What being deaf sounds like

Sunday, 24 September 2017

If you follow me on Instagram or Facebook you'll have read that my hearing aid recently broke and is currently being repaired. Unfortunately a spare $5000 hearing aid doesn't sit in a drawer somewhere so I am without my other 'ear' for a week. This has caused me to spend a little time thinking about what it sounds like to be deaf, a strange concept to most I'm sure. I expect everyone's experience with hearing loss is different and I realise that there are many people out there doing it much tougher than I am, but if you are interested in what my world sounds like, please read on.

The first thing that comes to mind when thinking of my hearing loss is that it is only one ear. So I should just be able to hear with the other ear and move on, right? But as with most things in life, that is rarely the full story. So I've narrowed how it feels to be 'my' deaf to two descriptions, one literal and one figurative.

First, the literal description.

I'm unable to hear most sounds less than 100-110 decibels in one ear. That's about the same volume as a rock concert, so not much is getting through to my brain (take that either way, lol).

Now that may be difficult to imagine, but that is only what is going on in my middle ear. It's when we get to the inner ear that things get interesting.

Grab someone who's close by and get them to stand with their mouth about 2 inches away from your ear. Now get them to make a 'shhhhh' noise at a firm level into your ear.

And never stop.

Occasionally they can get really loud for an hour/day/week at a time but rarely quieter than that original level. And imagine that is almost the only sound getting through on that side.

Now your brain is trying to interpret all the other sounds going on around you from just one ear. That's a whole lot of sounds to sort through.  Driving you crazy yet? That's the best description I can give on my current level of hearing loss.

And figuratively?

Imagine you are wearing a big set of headphones.

And music is playing through them, but it's different music in each ear. One is a crazy busy piece of classical music; beautiful, but bloody complicated with lots of stuff going on.

And in the other ear? Norwegian death metal.

And you don't speak Norwegian.

And aren't really much on death metal either.

That pretty much sums it up, so next time you run into me and I insist on standing to the left of you or I just smile and nod at everything you say, you'll know why.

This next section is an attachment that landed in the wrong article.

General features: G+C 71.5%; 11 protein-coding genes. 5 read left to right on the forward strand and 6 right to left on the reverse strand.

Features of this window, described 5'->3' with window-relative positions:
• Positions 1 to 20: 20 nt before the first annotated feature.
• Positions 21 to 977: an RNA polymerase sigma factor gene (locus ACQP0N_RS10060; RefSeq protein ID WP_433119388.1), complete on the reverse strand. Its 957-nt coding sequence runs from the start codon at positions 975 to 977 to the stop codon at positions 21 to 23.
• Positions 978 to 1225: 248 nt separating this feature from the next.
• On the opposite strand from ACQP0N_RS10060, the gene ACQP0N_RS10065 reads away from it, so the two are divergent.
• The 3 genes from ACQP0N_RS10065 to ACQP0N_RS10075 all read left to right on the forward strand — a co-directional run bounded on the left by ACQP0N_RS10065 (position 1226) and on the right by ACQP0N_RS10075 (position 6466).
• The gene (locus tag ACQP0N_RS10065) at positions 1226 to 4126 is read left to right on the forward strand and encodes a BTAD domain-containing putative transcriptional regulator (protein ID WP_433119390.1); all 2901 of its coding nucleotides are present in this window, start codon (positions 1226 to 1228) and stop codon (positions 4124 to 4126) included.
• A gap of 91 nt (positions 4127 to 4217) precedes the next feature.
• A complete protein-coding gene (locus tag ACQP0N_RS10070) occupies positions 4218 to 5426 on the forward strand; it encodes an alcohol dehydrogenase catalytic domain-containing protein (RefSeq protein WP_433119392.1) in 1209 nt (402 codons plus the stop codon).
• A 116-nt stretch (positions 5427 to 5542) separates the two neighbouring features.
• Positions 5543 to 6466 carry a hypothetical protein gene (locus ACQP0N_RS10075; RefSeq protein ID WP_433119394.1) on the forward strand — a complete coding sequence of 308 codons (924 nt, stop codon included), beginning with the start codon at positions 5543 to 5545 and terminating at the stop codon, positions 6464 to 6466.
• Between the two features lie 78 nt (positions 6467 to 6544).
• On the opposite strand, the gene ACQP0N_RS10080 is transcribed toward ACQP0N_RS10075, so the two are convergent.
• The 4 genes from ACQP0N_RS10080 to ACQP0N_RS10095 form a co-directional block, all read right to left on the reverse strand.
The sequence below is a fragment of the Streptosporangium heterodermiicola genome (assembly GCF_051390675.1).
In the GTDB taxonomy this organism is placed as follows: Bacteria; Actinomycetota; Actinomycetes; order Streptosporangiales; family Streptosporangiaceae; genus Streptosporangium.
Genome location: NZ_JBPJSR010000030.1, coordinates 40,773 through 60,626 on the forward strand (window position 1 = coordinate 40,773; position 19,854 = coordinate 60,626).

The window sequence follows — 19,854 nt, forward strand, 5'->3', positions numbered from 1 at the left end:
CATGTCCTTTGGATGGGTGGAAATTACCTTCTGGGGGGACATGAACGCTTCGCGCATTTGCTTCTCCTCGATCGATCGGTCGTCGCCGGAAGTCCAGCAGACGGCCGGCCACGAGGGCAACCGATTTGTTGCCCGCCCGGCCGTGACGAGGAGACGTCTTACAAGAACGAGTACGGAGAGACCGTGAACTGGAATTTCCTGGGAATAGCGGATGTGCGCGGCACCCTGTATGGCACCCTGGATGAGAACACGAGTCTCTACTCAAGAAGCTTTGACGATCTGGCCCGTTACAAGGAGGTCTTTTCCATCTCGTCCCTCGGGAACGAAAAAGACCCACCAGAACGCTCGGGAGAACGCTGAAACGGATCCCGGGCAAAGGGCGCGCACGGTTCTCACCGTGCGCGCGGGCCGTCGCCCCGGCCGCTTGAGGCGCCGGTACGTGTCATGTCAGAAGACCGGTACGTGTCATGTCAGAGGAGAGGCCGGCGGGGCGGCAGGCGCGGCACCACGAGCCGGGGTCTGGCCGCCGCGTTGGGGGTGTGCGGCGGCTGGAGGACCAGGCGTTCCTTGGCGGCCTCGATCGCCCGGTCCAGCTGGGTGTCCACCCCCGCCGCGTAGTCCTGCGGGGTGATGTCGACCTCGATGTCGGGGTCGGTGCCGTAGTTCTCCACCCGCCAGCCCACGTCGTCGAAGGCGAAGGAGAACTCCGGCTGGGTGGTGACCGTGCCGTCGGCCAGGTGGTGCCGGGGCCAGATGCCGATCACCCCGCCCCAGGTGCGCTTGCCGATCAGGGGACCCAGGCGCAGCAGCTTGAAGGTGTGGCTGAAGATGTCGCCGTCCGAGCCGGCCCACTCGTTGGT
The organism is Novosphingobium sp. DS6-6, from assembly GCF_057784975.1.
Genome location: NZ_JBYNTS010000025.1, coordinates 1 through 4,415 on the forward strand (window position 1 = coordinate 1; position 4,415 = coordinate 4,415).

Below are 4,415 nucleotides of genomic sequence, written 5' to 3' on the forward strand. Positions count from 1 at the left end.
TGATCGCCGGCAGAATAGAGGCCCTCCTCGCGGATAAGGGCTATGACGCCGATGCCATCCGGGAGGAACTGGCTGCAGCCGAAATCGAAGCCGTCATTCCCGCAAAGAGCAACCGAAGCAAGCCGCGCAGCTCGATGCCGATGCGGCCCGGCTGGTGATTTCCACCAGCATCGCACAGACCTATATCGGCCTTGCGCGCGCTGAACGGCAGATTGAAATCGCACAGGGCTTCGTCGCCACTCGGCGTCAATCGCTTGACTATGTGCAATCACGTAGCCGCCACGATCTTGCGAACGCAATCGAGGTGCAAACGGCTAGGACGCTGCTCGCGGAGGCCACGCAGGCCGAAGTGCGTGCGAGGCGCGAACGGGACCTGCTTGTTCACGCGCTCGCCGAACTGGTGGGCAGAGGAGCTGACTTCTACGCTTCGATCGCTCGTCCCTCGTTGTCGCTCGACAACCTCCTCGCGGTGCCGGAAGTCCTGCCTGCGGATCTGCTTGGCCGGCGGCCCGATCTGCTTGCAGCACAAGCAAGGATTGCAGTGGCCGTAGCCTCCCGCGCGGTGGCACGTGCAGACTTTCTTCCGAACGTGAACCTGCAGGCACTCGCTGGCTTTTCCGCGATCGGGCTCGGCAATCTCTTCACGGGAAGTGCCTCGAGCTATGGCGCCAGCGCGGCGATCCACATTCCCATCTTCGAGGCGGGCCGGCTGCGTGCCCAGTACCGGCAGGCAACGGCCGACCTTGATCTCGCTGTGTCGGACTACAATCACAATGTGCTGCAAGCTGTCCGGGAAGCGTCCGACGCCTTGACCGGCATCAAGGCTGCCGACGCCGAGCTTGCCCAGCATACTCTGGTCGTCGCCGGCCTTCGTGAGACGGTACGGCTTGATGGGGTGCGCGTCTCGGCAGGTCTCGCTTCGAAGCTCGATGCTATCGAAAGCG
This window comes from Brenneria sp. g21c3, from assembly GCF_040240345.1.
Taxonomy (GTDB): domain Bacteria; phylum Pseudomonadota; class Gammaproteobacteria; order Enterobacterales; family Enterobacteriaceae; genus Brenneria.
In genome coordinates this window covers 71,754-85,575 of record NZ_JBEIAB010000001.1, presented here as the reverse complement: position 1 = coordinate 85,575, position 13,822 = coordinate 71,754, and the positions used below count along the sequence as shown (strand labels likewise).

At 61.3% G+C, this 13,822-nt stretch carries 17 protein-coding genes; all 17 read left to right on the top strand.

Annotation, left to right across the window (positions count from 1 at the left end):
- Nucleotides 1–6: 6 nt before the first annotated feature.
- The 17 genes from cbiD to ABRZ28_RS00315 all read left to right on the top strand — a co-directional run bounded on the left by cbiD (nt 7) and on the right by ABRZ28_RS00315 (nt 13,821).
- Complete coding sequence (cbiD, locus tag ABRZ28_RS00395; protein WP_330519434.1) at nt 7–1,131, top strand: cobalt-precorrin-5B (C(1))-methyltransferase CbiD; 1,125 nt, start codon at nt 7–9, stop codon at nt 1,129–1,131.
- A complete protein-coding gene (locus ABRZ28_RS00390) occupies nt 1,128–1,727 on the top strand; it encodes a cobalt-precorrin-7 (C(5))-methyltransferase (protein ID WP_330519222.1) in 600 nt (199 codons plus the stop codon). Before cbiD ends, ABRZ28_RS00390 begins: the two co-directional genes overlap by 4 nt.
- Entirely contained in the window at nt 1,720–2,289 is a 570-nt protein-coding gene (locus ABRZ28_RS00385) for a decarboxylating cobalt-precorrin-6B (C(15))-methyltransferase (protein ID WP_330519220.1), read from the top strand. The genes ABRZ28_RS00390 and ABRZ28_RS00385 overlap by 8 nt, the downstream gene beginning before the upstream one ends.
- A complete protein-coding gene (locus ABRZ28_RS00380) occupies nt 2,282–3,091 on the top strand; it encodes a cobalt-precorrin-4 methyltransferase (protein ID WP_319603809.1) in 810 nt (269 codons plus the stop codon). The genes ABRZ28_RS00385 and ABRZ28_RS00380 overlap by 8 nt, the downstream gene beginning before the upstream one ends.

Tokerau Shawl

Tuesday, 19 September 2017

I recently finished another knitty project, my Tokerau Shawl.

This was my first project using an indie dyed yarn and it is divine! The colours are amazing and it was a great fit for this project as it shows off the gorgeous speckles just perfectly.

I've also purchased some more yummy yarn from the same dyer so I'm now working out what to make with it but I have a few other things on the go that need to be finished first. The dyer has only been selling her yarn for a short period and she's Australian so it was also lovely to be able to support another small business owner. If you want to see more of her gorgeous hand dyed yarns she has an Etsy store found here.

Details Ravelled here.


Sock Knittng

Tuesday, 22 August 2017

If you spend any time looking at the current knitting scene around the world you will no doubt know that knitting socks is all the rage. I bought my first sock yarn about two hundred years ago (okay, so you all know how I'm prone to a bit of exaggeration so that really means about 10 years) but found it to be not worth the effort. I knit too slowly, the yarn, needles and therefore stitches were way too small and it all just took too long, dammit!


I recently tried again and am finding it altogether wonderful! I have taught myself continental knitting so I am so much faster than I used to be and the choice of yarns now available for socks is just staggering. I have even started venturing into dyeing my own sock yarn but that's a post for another day.

One knitter/indie dyeing podcaster started a KAL (knit-along) where participants knit 12 pairs of socks throughout the year and if you google images for 'boxosoxkal' you can get a peek at the deliciousness that is sock knitting. How could any knitter resist?

Not me.

I found out about the KAL too late in the year to finish 12 pairs but I did end up knitting three pairs in 2016, which I was seriously chuffed about. I've now finished another 5 pairs this year and have 2 more pairs in the works. Because why have just one pair on the needles, right?